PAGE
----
It’s the time of year when you may hear politicians wringing their hands about the low levels of financial literacy in our country and advocating for teaching financial literacy in our schools.
While I absolutely applaud efforts to help everyone become more knowledgeable and empowered about finance, I am concerned about what financial literacy programs teach.
A scholarly analysis that reviewed financial literacy teaching materials in the U.S. and Canada found the following:
- financial misfortune is attributed almost exclusively to personal failures such as the failure to get an education, open a savings account, etc.
- conditions of financial insecurity are presented as natural and inevitable and instead of students being asked how collective solutions could remedy these conditions, they are urged to develop good individualized financial habits to increase their chances of survival.
Rethinking Retirement Savings,” Jason Fernandes and Janelle Orsi describe how U.S. law governing our retirement accounts requires our retirement funds to be invested in a way that maximizes financial returns. But as Fernandes and Orsi point out, this mandate has led directly to outcomes that create great harm to our society and planet – worker disenfranchisement, climate change, and the hollowing out of our communities’ economic well-being.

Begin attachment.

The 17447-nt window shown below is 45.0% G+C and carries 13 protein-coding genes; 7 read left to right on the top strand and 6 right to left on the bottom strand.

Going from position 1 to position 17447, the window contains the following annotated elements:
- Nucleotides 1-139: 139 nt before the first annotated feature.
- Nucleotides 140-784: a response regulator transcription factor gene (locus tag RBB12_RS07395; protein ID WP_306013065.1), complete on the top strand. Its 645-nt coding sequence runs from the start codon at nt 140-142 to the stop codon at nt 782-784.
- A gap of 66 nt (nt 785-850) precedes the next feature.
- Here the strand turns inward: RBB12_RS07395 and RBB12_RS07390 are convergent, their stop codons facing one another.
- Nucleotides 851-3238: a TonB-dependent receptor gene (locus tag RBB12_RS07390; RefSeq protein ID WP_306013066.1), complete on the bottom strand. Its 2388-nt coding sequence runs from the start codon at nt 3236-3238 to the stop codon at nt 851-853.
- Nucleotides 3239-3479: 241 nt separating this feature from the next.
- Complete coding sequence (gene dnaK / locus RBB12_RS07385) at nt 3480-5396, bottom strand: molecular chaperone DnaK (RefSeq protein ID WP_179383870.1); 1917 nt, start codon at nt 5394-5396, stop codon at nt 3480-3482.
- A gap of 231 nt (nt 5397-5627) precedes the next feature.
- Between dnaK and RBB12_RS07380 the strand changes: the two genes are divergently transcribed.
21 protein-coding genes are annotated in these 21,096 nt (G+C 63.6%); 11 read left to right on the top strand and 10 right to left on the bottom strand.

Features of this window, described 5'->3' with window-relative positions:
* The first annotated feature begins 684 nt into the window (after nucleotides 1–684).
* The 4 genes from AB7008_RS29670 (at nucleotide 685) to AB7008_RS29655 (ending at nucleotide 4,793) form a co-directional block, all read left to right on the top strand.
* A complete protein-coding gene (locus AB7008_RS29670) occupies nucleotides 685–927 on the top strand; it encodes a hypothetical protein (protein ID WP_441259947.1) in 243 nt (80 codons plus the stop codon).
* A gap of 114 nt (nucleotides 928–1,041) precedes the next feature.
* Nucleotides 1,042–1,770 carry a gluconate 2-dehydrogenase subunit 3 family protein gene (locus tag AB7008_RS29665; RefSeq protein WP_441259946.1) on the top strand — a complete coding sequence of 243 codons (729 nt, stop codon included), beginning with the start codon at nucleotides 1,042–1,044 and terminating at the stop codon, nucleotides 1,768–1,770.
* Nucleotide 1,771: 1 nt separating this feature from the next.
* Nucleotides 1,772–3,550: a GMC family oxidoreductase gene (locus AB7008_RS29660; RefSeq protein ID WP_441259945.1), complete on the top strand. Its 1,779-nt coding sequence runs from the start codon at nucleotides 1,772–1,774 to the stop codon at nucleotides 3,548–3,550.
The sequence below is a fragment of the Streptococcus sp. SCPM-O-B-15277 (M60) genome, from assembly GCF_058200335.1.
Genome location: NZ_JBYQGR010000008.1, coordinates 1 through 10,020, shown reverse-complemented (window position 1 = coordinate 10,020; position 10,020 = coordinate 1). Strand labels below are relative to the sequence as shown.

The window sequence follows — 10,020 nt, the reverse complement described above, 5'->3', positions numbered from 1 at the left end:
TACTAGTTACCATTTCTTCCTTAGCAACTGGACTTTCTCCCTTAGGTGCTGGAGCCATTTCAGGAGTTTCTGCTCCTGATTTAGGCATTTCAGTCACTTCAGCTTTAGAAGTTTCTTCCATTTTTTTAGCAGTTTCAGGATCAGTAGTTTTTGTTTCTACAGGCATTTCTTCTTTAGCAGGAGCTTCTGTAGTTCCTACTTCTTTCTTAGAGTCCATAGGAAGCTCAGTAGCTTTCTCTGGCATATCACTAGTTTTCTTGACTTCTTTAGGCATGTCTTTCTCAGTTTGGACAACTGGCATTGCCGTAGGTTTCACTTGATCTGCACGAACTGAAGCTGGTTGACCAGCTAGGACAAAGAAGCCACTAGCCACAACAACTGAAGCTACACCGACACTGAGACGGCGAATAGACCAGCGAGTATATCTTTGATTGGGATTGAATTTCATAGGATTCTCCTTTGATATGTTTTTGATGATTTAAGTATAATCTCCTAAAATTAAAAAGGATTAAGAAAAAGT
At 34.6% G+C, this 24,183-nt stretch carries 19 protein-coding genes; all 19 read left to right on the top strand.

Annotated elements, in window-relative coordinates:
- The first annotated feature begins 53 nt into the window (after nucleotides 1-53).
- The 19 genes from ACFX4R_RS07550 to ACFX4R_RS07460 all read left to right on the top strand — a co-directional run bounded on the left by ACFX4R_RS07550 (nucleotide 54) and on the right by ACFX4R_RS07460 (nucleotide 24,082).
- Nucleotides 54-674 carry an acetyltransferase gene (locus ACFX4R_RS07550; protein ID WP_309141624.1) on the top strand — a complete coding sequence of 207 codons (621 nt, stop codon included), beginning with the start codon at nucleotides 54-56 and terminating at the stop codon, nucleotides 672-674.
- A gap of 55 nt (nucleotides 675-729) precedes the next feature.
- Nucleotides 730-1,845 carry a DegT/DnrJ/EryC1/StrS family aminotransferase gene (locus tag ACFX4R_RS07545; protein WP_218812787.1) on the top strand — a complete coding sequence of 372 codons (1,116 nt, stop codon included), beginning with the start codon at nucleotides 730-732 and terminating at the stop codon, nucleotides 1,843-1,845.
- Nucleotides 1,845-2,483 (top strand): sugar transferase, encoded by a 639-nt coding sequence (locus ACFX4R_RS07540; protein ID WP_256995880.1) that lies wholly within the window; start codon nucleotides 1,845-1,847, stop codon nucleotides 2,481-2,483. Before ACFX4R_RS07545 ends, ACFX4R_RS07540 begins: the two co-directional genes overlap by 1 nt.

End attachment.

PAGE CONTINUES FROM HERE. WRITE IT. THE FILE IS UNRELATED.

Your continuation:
To address the existential threats created by the mandate to maximize financial returns, we need to re-examine our most basic assumptions – those taught in financial literacy 101.
Join Angels of Main Street, our club for people of all levels of wealth or income to learn about investing, if you would like to be part of these conversations!